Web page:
Ans. The structure of CH3Cl is given below.
Carbon can neither lose four of its electrons nor gain four electrons as both the processes require extra amount of energy and would make the system unstable. Therefore, it completes its octet by sharing its four electrons with other carbon atoms or with atoms of other elements. The bonds that are formed by sharing electrons are known as covalent bonds. In covalent bonding, both the atoms share the valence electrons, i.e., the shared electrons belong to the valence shells of both the atoms.
Here, carbon requires 4 electrons to complete its octet, while each hydrogen atom requires one electron to complete its duplet. Also, chlorine requires an electron to complete the octet. Therefore, all of these share the electrons and as a result, carbon forms 3 bonds with hydrogen and one with chlorine.
Q5.Draw the electron dot structures for
(a) ethanoic acid.
Q6.What is a homologous series? Explain with an example.
Ans.A homologous series is a series of carbon compounds that have different numbers of carbon atoms but contain the same functional group. For example, methane, ethane, propane, butane, etc. are all part of the alkane homologous series. The general formula of this series is CnH2n+2.
It can be noticed that there is a difference of −CH2 unit between each successive compound.
Q7.How can ethanol and ethanoic acid be differentiated on the basis of their physical and chemical properties?
Ans.Ethanol is a liquid at room temperature with a pleasant odour while ethanoic acid has vinegar-like smell. The melting point of ethanoic acid is 17°C. This is below room
temperature and hence, it freezes during winters.
Ethanoic acid reacts with metal carbonates and metal hydrogencarbonates to form salt, water, and carbon dioxide gas while ethanol does not react with them.
Q8.In the electrolytic refining of a metal M, what would you take as the anode, the cathode and the electrolyte?
Ans.In the electrolytic refining of a metal M:
Anode → Impure metal M
Cathode → Thin strip of pure metal M
Electrolyte → Solution of salt of the metal M
Q9.Why are carbon and its compounds used as fuels for most applications?
Ans.Most of the carbon compounds give a lot of heat and light when burnt in air. Saturated hydrocarbons burn with a clean flame and no smoke is produced. The carbon compounds, used as a fuel, have high calorific values. Therefore, carbon and its compounds are used as fuels for most applications.
Q10.Explain the formation of scum when hard water is treated with soap.
Ans.Soap does not work properly when the water is hard. A soap is a sodium or potassium salt of long chain fatty acids. Hard water contains salts of calcium and magnesium. When soap is added to hard water, calcium and magnesium ions present in water displace sodium or potassium ions from the soap molecules forming an insoluble substance called scum. A lot of soap is wasted in the process.
Q11.What change will you observe if you test soap with litmus paper (red and blue)?
Ans.Since soap is basic in nature, it will turn red litmus blue. However, the colour of blue litmus will remain blue.
Q12.What is hydrogenation? What is its industrial application?
Ans.Hydrogenation is the process of addition of hydrogen. Unsaturated hydrocarbons are added with hydrogen in the presence of palladium and nickel catalysts to give saturated hydrocarbons.
This reaction is applied in the hydrogenation of vegetables oils, which contain long chains of unsaturated carbons.
Q13.Which of the following hydrocarbons undergo addition reactions: C2H6, C3H8, C3H6, C2H2 and CH4.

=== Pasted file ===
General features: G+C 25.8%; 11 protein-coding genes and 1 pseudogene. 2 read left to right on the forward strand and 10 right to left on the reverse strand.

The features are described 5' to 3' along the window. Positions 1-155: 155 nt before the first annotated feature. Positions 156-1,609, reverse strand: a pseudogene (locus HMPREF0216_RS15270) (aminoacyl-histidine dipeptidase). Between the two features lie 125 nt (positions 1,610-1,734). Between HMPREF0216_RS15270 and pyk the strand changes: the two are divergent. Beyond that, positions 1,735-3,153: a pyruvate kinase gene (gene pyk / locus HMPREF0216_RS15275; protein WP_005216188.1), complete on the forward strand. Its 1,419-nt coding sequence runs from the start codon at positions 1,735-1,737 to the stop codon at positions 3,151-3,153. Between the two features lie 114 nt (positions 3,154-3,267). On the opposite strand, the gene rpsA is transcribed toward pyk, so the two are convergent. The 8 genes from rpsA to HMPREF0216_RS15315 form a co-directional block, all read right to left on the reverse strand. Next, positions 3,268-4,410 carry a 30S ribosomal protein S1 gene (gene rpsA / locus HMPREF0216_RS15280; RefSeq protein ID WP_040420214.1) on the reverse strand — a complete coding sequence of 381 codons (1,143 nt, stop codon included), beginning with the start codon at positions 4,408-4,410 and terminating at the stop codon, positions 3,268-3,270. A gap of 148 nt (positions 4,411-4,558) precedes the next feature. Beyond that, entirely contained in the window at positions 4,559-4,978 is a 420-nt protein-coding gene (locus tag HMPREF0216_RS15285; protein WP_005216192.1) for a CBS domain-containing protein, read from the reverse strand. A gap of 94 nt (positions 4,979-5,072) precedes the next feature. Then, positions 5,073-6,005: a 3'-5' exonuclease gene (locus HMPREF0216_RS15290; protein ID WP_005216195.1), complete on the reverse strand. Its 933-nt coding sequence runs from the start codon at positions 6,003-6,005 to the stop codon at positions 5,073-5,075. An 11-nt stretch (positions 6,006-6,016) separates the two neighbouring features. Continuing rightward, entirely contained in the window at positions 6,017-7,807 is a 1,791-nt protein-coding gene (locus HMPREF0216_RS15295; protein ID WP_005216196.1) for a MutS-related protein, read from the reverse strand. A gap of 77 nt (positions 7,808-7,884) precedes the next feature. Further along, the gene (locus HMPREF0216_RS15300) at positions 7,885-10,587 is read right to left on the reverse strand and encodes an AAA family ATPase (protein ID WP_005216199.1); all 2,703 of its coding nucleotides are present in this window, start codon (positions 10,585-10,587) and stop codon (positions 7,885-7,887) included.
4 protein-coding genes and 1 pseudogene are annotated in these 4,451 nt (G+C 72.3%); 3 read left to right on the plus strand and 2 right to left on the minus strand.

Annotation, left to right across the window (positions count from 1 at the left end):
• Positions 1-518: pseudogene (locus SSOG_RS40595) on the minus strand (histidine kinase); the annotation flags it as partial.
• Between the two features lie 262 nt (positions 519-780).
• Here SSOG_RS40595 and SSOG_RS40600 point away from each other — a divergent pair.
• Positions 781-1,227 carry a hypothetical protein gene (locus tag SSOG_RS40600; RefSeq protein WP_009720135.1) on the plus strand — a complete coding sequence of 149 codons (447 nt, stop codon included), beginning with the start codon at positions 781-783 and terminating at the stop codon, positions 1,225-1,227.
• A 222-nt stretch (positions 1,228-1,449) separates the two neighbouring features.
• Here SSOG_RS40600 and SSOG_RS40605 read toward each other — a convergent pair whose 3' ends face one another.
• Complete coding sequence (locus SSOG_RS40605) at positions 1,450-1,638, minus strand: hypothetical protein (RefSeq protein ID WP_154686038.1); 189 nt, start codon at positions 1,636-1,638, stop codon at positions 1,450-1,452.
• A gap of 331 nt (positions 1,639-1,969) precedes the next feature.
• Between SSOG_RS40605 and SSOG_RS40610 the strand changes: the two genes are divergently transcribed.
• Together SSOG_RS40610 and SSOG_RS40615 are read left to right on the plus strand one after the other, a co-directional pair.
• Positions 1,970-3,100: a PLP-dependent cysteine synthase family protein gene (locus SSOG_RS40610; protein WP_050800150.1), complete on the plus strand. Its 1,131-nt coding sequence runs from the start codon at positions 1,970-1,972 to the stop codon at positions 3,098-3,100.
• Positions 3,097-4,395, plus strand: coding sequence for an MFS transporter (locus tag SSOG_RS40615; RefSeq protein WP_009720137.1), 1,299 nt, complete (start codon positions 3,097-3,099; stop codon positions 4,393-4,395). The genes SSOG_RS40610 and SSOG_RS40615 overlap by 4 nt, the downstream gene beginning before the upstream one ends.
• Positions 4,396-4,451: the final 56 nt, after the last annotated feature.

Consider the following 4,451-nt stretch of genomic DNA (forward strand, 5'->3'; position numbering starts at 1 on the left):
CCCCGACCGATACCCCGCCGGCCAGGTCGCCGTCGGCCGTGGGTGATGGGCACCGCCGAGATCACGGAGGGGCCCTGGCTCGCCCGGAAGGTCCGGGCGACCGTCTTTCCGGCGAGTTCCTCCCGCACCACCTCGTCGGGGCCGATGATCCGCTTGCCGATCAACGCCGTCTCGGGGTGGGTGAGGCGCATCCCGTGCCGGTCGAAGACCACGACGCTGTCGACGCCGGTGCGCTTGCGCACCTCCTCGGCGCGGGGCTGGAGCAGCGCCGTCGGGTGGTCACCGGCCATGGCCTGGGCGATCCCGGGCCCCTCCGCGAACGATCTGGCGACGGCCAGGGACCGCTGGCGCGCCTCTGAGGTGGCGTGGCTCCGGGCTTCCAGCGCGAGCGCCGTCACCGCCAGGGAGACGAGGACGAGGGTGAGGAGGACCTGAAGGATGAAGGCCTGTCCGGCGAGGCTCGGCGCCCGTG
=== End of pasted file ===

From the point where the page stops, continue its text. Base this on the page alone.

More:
Ans. Unsaturated hydrocarbons undergo addition reactions. Being unsaturated hydrocarbons, C3H6 and C2H2 undergo addition reactions.
Q14.Give a test that can be used to differentiate chemically between butter and cooking oil.
Ans. Butter contains saturated fats. Therefore, it cannot be hydrogenated. On the other hand, oil has unsaturated fats. That is why it can be hydrogenated to saturated fats (solids).
Q15.Explain the mechanism of the cleaning action of soaps.
Ans.The cleansing action of soaps: The dirt present on clothes is organic in nature and insoluble in water. Therefore, it cannot be removed by only washing with water. When soap is dissolved in water, its hydrophobic ends attach themselves to the dirt and remove it from the cloth. Then, the molecules of soap arrange themselves in micelle formation and trap the dirt at the centre of the cluster. These micelles remain suspended in the water. Hence, the dust particles are easily rinsed away by water.
NCERT Solutions of Science and Maths for Class 9,10,11 and 12
NCERT Solutions of class 9 maths
|Chapter 1- Number System||Chapter 9-Areas of parallelogram and triangles|
|Chapter 2-Polynomial||Chapter 10-Circles|
|Chapter 3- Coordinate Geometry||Chapter 11-Construction|
|Chapter 4- Linear equations in two variables||Chapter 12-Heron’s Formula|
|Chapter 5- Introduction to Euclid’s Geometry||Chapter 13-Surface Areas and Volumes|
|Chapter 6-Lines and Angles||Chapter 14-Statistics|
|Chapter 7-Triangles||Chapter 15-Probability|
|Chapter 8- Quadrilateral|
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NCERT solutions of class 11 maths
|Chapter 1-Sets||Chapter 9-Sequences and Series|
|Chapter 2- Relations and functions||Chapter 10- Straight Lines|
|Chapter 3- Trigonometry||Chapter 11-Conic Sections|
|Chapter 4-Principle of mathematical induction||Chapter 12-Introduction to three Dimensional Geometry|
|Chapter 5-Complex numbers||Chapter 13- Limits and Derivatives|
|Chapter 6- Linear Inequalities||Chapter 14-Mathematical Reasoning|
|Chapter 7- Permutations and Combinations||Chapter 15- Statistics|
|Chapter 8- Binomial Theorem||Chapter 16- Probability|
NCERT solutions of class 12 maths
|Chapter 1-Relations and Functions||Chapter 9-Differential Equations|
|Chapter 2-Inverse Trigonometric Functions||Chapter 10-Vector Algebra|
|Chapter 3-Matrices||Chapter 11 – Three Dimensional Geometry|
|Chapter 4-Determinants||Chapter 12-Linear Programming|
|Chapter 5- Continuity and Differentiability||Chapter 13-Probability|
|Chapter 6- Application of Derivation||CBSE Class 12- Question paper of maths 2021 with solutions|